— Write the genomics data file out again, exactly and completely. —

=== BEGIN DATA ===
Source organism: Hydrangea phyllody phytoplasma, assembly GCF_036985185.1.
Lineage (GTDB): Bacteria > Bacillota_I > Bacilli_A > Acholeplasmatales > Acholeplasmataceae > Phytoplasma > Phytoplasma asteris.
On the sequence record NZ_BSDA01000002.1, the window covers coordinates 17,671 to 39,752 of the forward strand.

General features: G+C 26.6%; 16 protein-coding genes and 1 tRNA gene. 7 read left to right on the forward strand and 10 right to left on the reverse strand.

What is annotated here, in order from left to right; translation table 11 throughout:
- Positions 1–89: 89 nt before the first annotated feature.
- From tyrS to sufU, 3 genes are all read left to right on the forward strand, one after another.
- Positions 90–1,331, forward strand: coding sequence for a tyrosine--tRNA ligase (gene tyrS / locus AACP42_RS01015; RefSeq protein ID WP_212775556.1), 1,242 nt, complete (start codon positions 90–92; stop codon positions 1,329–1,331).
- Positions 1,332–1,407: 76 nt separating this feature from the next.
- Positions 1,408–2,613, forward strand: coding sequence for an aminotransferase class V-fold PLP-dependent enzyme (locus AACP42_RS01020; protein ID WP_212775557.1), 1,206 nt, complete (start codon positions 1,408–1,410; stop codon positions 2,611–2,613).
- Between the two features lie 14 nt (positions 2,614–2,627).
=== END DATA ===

Source organism: Hydrangea phyllody phytoplasma, assembly GCF_036985185.1.
Lineage (GTDB): Bacteria > Bacillota_I > Bacilli_A > Acholeplasmatales > Acholeplasmataceae > Phytoplasma > Phytoplasma asteris.
On the sequence record NZ_BSDA01000002.1, the window covers coordinates 17,671 to 39,752 of the forward strand.

General features: G+C 26.6%; 16 protein-coding genes and 1 tRNA gene. 7 read left to right on the forward strand and 10 right to left on the reverse strand.

What is annotated here, in order from left to right; translation table 11 throughout:
- Positions 1–89: 89 nt before the first annotated feature.
- From tyrS to sufU, 3 genes are all read left to right on the forward strand, one after another.
- Positions 90–1,331, forward strand: coding sequence for a tyrosine--tRNA ligase (gene tyrS / locus AACP42_RS01015; RefSeq protein ID WP_212775556.1), 1,242 nt, complete (start codon positions 90–92; stop codon positions 1,329–1,331).
- Positions 1,332–1,407: 76 nt separating this feature from the next.
- Positions 1,408–2,613, forward strand: coding sequence for an aminotransferase class V-fold PLP-dependent enzyme (locus AACP42_RS01020; protein ID WP_212775557.1), 1,206 nt, complete (start codon positions 1,408–1,410; stop codon positions 2,611–2,613).
- Between the two features lie 14 nt (positions 2,614–2,627).